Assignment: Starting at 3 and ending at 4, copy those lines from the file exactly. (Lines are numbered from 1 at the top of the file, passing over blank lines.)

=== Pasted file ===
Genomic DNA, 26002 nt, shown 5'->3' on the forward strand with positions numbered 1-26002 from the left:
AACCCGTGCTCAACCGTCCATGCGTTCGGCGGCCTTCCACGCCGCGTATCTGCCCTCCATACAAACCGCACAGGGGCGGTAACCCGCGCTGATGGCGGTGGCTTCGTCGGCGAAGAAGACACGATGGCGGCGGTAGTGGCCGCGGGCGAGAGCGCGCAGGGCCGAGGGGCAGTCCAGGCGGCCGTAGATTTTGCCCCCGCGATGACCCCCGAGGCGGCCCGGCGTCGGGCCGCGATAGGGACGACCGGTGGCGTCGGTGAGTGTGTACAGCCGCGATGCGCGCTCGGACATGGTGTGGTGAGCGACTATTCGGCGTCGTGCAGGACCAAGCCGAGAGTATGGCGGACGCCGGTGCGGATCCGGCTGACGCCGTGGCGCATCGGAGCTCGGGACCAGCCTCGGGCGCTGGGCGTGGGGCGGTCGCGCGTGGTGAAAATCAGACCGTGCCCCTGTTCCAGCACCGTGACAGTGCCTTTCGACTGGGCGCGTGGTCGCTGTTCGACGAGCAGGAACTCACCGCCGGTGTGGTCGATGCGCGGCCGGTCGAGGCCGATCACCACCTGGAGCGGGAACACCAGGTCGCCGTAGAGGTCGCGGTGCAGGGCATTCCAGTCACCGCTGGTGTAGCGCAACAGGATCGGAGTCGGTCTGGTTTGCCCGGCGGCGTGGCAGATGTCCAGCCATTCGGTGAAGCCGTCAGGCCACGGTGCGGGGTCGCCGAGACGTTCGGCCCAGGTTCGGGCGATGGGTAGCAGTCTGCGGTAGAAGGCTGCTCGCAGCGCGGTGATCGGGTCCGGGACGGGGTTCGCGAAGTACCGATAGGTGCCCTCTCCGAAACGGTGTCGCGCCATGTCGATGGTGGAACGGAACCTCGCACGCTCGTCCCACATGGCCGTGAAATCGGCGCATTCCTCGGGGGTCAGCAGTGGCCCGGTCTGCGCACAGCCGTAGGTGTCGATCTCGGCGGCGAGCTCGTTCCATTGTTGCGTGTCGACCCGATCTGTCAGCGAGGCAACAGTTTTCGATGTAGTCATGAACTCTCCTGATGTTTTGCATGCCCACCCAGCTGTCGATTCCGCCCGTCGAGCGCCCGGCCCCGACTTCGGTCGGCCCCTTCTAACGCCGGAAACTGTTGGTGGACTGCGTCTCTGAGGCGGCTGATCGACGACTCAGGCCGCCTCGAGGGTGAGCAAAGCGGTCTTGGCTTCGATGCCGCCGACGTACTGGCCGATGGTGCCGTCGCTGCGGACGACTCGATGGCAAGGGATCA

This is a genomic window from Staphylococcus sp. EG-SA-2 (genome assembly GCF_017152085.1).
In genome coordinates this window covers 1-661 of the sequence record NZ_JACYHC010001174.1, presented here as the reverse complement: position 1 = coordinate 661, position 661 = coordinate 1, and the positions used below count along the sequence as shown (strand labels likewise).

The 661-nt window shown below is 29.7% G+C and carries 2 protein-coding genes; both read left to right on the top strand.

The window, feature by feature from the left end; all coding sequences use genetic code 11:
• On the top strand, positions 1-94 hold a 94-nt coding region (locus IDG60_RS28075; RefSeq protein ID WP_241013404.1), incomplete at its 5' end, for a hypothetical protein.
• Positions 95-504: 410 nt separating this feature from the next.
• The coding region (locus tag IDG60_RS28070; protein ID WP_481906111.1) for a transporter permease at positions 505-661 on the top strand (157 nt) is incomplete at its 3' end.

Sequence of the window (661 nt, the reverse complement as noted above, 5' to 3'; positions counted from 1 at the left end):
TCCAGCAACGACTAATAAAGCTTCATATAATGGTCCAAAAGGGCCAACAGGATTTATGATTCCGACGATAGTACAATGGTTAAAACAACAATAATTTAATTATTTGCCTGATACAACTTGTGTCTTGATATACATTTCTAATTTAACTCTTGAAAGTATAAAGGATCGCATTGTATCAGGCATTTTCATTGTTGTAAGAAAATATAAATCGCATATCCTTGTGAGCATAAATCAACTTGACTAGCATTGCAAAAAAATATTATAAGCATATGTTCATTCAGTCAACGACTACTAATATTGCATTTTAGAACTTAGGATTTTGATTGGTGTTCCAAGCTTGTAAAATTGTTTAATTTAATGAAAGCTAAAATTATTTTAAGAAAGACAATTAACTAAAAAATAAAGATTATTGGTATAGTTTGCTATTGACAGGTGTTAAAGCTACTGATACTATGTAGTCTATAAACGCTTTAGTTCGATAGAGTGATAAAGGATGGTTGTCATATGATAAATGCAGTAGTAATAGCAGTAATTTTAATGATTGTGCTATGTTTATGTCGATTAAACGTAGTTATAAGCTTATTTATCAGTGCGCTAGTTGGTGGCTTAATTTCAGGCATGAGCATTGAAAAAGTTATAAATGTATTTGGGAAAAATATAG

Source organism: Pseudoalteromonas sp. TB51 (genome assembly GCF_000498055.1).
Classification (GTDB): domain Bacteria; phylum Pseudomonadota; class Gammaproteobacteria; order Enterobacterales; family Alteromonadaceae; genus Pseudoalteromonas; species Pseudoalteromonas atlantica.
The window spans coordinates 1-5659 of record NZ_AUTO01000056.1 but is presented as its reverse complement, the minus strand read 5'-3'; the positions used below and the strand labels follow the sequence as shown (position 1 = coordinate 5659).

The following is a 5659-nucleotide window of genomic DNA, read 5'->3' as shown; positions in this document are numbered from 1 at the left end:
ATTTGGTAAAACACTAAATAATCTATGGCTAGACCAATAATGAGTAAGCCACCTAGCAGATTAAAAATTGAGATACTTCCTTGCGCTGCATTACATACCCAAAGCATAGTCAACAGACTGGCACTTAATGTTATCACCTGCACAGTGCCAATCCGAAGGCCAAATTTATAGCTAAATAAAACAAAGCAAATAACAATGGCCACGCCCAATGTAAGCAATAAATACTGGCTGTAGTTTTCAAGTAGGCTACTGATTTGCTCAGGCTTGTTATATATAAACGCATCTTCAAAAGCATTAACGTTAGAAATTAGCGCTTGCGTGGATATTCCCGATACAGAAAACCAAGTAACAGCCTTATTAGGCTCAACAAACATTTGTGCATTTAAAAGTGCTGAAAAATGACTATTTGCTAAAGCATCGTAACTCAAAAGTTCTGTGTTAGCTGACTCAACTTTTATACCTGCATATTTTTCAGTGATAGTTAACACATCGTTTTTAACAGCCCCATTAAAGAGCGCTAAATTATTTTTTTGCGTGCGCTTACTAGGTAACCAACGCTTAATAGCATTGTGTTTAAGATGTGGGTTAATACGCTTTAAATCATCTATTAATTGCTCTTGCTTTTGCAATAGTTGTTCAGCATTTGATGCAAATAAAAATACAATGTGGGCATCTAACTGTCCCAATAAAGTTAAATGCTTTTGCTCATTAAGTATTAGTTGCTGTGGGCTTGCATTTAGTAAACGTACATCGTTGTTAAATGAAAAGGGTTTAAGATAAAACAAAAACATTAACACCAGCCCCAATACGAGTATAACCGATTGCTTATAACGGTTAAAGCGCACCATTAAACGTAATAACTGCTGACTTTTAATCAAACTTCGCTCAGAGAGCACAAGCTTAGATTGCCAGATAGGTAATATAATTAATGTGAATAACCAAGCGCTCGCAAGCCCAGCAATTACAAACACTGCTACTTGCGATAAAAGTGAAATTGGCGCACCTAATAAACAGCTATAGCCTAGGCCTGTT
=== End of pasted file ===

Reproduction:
This is a genomic window from Staphylococcus sp. EG-SA-2 (genome assembly GCF_017152085.1).
In genome coordinates this window covers 1-661 of the sequence record NZ_JACYHC010001174.1, presented here as the reverse complement: position 1 = coordinate 661, position 661 = coordinate 1, and the positions used below count along the sequence as shown (strand labels likewise).